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Nick Constance Marseille is suddenly the coolest hotspot on the Mediterranean.


Whether it’s a weekend escape or a place to write that novel, we are talking one cool destination.
Let’s start with a couple of questions. With the weekend looming, how many of you experience the urge to pack a bag and flee the old routine? Having done the rounds of Paris, Dublin or Milan are you constantly faced with the 'whatwegonnado… wherewegonnago dilemma'? Believe it or not, a weekend city-break in Marseille is now a realistic consideration?
According to which guidebook you read, Marseille is France’s second or third largest city, Lyon being the other contender. Although administratively divided into 16 arrondissements the city is best understood by neighbourhood names.
Photos: Nick Constance

La Canabiere the main drag, known to English travellers as the can-o-beer, basically divides the city into east and west. The Vieux Port lies at the south end of this thoroughfare with the Observatoire and the Palais Longchamp to the North.

West of the Vieux Port lies the Quartier du Panier, where the Greeks once built their temples. For centuries Panier was the hub of Marseile, the neigbourhood of humble trades and craftsmen; seamen, sail makers and ropemakers. Today it’s Marseille’s Notting Hill or Menilmontant.
Forget the squalid Marseille as portrayed 30 years ago by Gene Hackman’s Popeye Doyle in the Academy Award-winning The French Connection. The old Southern Docks might once have attracted drug peddlers and vice squad, but, due to urban redevelopment, the only peddlers you’re likely to see now are the new breed of artists, architects and designers mountain-biking to work.
This place used to be weather-beaten sea dogs and gangsters, now it’s truly cosmopolitan with some of France’s most talented young fashion designers setting up shop.

Of course, there are still problems but the multi-ethnicity, once a liability, is now being seen as a rich vein of artistic discovery and business opportunity. It’s a place of great liberality where once you make the effort the locals are enthusiastically accommodating.

Speaking of accommodation, Marseille abounds with family-run budget hotels. There are also two hostels, Auberge de Jeunesse de Bois Luzy, tel: 04 91 49 06 18 and Auberge de Bonnevienne, tel: 04 91 73 21 81 and although cheap, both are inconveniently far from the town centre.

Our hotel, which was on a side street from the harbour, boasts soundproof rooms, air conditioning and it’s own panoramic roof terrace where drinks or meals are served. At night, the view across the harbour is nothing short of spectacular.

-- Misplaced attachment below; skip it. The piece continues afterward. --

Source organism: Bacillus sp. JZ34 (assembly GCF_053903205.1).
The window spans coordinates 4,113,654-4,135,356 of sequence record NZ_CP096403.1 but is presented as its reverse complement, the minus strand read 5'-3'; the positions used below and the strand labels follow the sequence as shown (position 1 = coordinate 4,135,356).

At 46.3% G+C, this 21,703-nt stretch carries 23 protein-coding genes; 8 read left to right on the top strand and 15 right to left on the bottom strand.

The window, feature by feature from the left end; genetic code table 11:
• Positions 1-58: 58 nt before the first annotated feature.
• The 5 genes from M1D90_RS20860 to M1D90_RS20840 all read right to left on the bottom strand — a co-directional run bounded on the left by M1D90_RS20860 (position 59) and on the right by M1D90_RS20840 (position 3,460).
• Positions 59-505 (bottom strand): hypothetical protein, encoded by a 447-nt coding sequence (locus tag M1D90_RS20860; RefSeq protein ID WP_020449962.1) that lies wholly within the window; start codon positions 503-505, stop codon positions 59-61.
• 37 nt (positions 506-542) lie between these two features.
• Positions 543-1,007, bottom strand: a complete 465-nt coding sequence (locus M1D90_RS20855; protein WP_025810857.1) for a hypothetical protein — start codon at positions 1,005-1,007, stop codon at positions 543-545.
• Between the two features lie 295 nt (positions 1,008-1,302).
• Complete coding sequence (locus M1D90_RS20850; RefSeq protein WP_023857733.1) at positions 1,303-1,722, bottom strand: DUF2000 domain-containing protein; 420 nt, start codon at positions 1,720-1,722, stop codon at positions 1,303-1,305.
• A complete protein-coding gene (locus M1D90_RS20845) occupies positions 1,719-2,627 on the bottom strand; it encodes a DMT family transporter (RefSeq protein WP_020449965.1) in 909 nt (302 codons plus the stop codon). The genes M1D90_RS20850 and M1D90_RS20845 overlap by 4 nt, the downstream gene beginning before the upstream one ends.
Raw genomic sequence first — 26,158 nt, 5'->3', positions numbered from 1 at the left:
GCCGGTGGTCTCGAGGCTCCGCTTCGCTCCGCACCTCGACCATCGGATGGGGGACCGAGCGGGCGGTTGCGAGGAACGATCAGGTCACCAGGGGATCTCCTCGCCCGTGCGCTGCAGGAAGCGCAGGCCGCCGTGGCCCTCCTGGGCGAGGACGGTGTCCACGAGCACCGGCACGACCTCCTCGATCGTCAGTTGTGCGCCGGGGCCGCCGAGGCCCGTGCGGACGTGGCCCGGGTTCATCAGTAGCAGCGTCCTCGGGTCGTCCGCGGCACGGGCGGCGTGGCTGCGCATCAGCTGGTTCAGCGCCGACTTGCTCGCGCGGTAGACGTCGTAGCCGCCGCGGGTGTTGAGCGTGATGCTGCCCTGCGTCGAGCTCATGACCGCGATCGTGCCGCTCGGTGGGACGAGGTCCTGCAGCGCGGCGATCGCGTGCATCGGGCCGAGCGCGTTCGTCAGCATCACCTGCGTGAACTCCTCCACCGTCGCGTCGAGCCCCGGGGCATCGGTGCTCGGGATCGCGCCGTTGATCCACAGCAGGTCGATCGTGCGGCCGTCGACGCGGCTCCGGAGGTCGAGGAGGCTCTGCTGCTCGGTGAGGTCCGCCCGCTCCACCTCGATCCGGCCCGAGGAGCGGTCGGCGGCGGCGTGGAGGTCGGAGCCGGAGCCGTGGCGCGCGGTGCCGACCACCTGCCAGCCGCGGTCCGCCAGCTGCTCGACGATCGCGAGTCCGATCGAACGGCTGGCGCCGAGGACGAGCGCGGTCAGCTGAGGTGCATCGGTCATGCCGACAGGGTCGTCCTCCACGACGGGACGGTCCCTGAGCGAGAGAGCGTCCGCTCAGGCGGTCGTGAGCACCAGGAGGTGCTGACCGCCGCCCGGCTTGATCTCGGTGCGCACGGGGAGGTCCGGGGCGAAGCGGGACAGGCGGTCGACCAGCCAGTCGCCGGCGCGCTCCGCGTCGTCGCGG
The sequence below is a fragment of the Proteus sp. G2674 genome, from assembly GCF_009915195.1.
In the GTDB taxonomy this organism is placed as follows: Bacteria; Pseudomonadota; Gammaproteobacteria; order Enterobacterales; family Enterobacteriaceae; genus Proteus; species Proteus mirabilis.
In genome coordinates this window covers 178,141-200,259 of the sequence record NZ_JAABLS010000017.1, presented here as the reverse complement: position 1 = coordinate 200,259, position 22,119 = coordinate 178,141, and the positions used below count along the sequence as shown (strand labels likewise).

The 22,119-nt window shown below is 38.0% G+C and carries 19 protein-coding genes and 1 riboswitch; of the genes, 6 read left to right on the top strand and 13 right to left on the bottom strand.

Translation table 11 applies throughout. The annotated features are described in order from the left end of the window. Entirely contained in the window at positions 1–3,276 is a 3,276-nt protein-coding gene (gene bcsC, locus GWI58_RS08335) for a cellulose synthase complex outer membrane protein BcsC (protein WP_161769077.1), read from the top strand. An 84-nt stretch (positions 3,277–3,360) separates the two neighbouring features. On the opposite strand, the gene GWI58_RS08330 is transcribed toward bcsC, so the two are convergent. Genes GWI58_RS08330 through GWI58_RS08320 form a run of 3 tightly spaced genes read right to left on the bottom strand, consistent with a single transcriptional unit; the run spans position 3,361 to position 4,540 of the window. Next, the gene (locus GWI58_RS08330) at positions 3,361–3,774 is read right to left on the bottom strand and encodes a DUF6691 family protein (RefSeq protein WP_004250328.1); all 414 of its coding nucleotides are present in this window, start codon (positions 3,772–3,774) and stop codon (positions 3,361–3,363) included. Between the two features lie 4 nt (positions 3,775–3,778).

If you’re looking for a little more swank and swagger try the 4star Concord Palm Beach,
(2 Promenade de la Plage, tel: 91 16 19 00,) with a luxurious swimming pool and rooms opening directly onto the Prado bay and the Friol Islands.

It’s often said that Marseille is competing with Paris, but for me, they’re two completely different cities. In fact, if Paris is supposedly the jewel in France’s crown, then Marseille is a smashed necklace with its pearls dispersed along the Mediterranean coast. Paris is perhaps a smoother, more sophisticated ride, while Marseille is an exhilarating, rough-around-the-edges trip - each has their own dazzling magic.

Built around an ancient port, the largest in the Mediterranean, Marseille is also the second largest centre for research, in France. Micro technology, neuro-science and smart-card development co-exist with the more familiar industry of fruit and vegetables. With 26 centuries of history, the archaeological richness of this Phonecian city is evident all across Provence. The whole region is only 140 miles from North to South and just a few miles wider, so nothing is really that far.
To put the city in perspective it’s a good idea to visit the statue of "Bonne Mere" at Notre-Dame de la Garde, which gazes down upon Marseille’s 820,000 inhabitants. At night floodlights cast a somewhat saint-like aura around the statue which can be seen from anywhere in the city. Curious vapour lights also cast a rather arty, orange glow over the Vieux Port, a perfect backdrop to stroll away the hours until bedtime or - if your feeling really romantic - dawn.

On the entertainment front Marseille provides a thriving music scene. On any given night you can catch everything from live jazz to reggae, from hip hop to techno, all of which is featured in free magazines distributed in Marseille’s bars and cafes. People watching is de rigueur in these parts, so don’t be offended if you’re being checked-out a little too blatantly. Nightlife centres on Cours Julien and the Vieux Port. We were pointed in the direction of the Web Bar, (Blvd de la Republique,) where slinkily sensuous twenty and thirty somethings perch on barstools watching quirky fashion shows: concerts and art exhibitions are also regular occurrences here, not forgetting the Internet, of course.